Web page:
There are two stages in the decision to prosecute. The first stage is the evidential test. The Crown Prosecutor must be satisfied that there is enough evidence to provide a 'realistic prospect of conviction'. He must consider objectively whether the evidence can be used and is reliable. The Crown Prosecutor must also consider what the defence case may be and how it is likely to affect the prosecution case. A 'realistic prospect of conviction' means that a jury or bench of magistrates, properly directed in accordance with the law, is more likely than not to convict the defendant of the charge alleged.
If the case does not pass the evidential test, it must not go ahead, no matter how important or serious it may be. If the case does pass the evidential test, the Crown Prosecutor must then consider the second stage test to decide if a prosecution is needed in the public interest. In cases of any seriousness, a prosecution will usually take place, unless there are public interest factors tending against prosecution which clearly outweigh those tending in favour. The Crown Prosecution Service will only start or continue a prosecution when the case has passed both tests.
Offences under part III of the Public Order Act 1986, which include offences of producing and distributing racially inflammatory material, require Law Officer's consent. Where the evidential and public interest tests are met consent to prosecute will be granted.
Since the heightened tensions in the Middle East there have been a number of reported incidents of the publication/distribution of racially inflammatory material targeting the Jewish Community in London.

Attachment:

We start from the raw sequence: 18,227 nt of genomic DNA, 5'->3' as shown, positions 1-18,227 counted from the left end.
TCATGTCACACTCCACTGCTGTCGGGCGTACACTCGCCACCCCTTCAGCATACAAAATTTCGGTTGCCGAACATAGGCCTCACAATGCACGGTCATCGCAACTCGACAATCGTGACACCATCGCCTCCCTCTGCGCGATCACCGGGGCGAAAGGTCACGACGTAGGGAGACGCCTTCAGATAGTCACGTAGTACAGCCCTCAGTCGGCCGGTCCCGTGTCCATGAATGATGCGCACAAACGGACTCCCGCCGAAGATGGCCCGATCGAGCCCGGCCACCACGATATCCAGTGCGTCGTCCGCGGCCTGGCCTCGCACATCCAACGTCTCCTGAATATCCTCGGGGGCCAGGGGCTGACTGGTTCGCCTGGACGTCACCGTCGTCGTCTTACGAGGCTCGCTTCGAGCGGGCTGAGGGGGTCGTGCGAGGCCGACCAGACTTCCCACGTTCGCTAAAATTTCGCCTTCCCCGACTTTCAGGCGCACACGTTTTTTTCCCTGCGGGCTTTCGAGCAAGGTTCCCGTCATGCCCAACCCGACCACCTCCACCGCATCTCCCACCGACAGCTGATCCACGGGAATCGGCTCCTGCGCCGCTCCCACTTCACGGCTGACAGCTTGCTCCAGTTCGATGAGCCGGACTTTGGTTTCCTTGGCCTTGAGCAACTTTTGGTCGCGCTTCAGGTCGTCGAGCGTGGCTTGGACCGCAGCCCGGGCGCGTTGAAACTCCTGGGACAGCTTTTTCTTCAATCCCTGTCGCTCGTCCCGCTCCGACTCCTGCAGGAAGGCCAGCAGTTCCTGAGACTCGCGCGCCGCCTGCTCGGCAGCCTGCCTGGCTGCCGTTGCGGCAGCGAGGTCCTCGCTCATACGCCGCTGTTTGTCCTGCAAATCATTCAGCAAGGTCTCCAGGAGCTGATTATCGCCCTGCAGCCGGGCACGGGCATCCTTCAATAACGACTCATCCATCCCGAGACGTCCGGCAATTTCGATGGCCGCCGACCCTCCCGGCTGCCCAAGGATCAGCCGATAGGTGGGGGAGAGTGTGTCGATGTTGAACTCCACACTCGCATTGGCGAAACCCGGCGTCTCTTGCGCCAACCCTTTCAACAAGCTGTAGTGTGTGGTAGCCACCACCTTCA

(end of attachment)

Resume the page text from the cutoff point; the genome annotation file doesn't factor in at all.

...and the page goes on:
2 Apr 2001 : Column: 28W
The Solicitor-General: Last year the Attorney-General set up a working group, chaired by David Nissen, CB, the Solicitor to the Department of Trade and Industry, to conduct a review of the arrangements for instructing advocates to prosecute cases on behalf of the Government. Following that review and consultation within Government and the legal profession, new arrangements come into force today that will govern the instruction of advocates (whether barristers or solicitor-advocates) in private practice in prosecution cases for the following Government Departments and non-departmental public bodies:
From today, as a transitional arrangement until the new single panel is set up, my current Lists of advocates for the Departments named will be operated as a single List with instructing solicitors in those Departments free to instruct advocates on the other lists. Those currently on a list will be expected to apply to join the new panel in due course.
Also from today, the role of my clerk in nominating advocates from the lists for instructions/briefs, the reallocation of returns and off-list nominations of counsel will cease. This was a considerable burden placed upon the chambers of each Attorney-General, which in these times can no longer be justified. From now on, Departments will be responsible for dealing directly with clerks concerning the delivery of instructions and the reallocation of returns. Departments will be responsible for monitoring the fair spread of instructions across the lists and the quality of performance of advocates. There will be an Administrative Unit, based at HMCE, responsible for central monitoring that will report to me.
2 Apr 2001 : Column: 29W
I am confident that the new arrangements will serve prosecuting departments and NDPBs well. The system will be open and fair and will offer greater opportunities than in the past for prosecutors to do Government work.